"We often talk about these 'golden hours' — basically, if intervention is offered in the early time period after traumatic exposure, then the intervention could possibly avert the PTSD trajectory of the person," she said. "In the context of general PTSD, we often don't have access to trauma survivors immediately after trauma exposure. With maternal PTSD, women are followed after childbirth, especially when the delivery is difficult. ... We could screen women and offer them treatment before they might develop a full-blown PTSD."
Doctors regularly screen new moms for postpartum depression, but not for PTSD specifically, Dekel added.
Treatment for postpartum PTSD can include therapy and medication.
Roper added that learning to be an advocate for herself has also helped — advice any new mom, regardless of her mental state, could probably use.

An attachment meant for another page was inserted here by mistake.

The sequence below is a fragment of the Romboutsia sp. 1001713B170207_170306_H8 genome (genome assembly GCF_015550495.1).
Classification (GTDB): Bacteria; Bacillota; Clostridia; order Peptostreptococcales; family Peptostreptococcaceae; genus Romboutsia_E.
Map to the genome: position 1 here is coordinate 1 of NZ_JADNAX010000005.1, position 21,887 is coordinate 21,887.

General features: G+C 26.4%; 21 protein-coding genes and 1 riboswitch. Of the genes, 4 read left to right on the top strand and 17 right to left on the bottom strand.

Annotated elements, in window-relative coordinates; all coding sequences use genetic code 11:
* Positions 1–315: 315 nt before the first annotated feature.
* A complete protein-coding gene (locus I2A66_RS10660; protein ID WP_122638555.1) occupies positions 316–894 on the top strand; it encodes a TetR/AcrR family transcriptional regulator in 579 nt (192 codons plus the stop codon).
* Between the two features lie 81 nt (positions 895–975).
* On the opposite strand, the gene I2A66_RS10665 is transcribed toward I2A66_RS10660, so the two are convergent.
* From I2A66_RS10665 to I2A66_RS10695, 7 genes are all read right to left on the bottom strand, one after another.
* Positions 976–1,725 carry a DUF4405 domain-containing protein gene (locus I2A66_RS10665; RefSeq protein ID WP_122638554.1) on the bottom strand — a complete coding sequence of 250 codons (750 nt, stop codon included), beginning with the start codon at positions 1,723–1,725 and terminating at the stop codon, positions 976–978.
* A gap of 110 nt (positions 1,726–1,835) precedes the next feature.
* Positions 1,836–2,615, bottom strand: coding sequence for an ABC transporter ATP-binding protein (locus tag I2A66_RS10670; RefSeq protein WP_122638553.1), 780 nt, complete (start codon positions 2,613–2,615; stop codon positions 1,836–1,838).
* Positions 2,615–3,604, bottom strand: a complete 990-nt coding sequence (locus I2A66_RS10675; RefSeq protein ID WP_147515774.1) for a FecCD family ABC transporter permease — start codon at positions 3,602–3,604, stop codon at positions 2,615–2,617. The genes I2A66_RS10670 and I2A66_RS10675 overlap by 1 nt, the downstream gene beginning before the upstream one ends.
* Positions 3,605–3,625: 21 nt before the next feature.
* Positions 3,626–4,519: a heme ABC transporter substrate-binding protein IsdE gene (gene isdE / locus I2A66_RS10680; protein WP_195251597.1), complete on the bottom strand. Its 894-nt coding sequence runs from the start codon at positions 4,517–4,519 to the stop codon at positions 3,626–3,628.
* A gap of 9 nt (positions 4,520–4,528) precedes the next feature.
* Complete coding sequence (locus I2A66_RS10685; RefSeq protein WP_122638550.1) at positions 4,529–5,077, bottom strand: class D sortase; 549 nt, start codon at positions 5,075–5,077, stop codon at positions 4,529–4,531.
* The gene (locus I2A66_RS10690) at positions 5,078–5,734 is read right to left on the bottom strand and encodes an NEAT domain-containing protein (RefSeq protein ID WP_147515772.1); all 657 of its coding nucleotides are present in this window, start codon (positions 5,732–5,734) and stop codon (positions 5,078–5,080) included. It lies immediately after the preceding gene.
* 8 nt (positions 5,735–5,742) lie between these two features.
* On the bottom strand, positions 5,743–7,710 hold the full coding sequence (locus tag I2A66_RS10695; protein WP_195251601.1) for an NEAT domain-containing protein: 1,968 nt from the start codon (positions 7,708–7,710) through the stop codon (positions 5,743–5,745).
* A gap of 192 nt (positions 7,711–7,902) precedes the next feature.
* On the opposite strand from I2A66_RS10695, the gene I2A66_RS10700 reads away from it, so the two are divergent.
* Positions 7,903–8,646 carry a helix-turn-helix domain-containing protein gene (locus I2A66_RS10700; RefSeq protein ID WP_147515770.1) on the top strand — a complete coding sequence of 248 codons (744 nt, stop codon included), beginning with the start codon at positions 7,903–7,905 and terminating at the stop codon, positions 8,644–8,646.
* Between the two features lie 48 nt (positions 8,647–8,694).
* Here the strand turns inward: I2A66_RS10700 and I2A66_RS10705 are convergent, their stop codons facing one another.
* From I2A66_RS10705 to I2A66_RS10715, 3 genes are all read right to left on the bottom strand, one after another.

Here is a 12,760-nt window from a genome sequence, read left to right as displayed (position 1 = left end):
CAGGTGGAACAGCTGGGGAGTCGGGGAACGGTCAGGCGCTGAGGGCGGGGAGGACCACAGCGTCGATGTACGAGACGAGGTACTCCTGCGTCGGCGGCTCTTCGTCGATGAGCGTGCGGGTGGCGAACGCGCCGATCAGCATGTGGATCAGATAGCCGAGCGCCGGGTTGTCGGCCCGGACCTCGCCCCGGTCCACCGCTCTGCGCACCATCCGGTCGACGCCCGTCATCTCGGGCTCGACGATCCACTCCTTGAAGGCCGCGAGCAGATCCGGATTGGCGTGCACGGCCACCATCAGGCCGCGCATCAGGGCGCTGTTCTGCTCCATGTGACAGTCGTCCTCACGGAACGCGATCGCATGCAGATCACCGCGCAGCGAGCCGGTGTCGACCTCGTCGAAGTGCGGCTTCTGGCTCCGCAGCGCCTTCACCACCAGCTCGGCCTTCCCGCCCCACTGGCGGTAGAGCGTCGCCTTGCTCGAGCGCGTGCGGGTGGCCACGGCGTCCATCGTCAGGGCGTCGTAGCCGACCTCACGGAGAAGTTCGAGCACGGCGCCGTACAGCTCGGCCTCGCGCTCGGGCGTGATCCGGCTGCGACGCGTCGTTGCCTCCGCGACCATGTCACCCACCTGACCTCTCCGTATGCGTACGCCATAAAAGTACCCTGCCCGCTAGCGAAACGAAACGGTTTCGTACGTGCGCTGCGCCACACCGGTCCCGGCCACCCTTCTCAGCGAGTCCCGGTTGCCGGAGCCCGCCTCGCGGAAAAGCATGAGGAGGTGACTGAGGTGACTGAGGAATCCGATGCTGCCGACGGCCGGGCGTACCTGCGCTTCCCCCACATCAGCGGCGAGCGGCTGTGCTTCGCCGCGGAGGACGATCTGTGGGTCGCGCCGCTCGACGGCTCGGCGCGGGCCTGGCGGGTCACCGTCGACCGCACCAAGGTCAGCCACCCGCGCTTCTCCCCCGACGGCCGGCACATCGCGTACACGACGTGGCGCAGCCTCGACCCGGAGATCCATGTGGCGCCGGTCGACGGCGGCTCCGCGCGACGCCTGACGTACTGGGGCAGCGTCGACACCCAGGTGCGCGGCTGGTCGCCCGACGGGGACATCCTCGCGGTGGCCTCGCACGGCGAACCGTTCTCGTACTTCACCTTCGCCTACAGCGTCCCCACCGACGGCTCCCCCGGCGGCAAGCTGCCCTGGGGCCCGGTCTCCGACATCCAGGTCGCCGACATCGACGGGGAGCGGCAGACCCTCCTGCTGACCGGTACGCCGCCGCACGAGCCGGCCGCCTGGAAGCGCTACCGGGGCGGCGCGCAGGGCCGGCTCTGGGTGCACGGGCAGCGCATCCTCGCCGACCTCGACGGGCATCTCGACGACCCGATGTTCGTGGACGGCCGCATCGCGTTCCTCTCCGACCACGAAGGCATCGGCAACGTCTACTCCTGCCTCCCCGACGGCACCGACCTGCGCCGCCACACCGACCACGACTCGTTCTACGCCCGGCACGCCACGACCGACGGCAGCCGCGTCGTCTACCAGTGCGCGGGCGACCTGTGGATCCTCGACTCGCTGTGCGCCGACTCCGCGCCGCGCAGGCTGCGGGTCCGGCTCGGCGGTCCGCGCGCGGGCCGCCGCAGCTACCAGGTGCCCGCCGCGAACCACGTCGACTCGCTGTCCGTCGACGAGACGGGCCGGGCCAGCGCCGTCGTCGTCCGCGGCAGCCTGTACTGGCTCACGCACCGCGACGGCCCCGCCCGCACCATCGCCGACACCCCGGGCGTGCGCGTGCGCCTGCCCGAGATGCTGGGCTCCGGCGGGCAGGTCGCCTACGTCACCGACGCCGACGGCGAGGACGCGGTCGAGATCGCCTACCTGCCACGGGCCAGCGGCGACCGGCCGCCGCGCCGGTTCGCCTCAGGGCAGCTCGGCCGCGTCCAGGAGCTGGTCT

"People talk so much about pregnancy and taking care of your health when you're pregnant, and then you have a baby and nobody checks in on the mom."
"That was really hard for me," Roper said. "I felt like I had to be supermom."
"It was like, I'm OK, I don't need to shower and get dressed today. I don't need to take time for myself for that. I would go three days sometimes without brushing my teeth, which is disgusting, but I felt like, I can't even do that for myself. I have to feed the baby. I have to do this. I have to do that. So telling my husband, 'I need you to take Reed for 20 minutes. I need to go shower. I need to just go in there and breathe, and check in with myself.'"
Roper shared her story with the hope that it helps other moms struggling with their mental health to know that they're not alone, and that help is out there.
"People talk so much about pregnancy and taking care of your health when you're pregnant, and then you have a baby and nobody checks in on the mom," she said. "There are all these things going on — we're navigating how to take care of a newborn and meeting their needs, but there's also this transformation. We're this new person, we have a whole new identity. That's a big deal."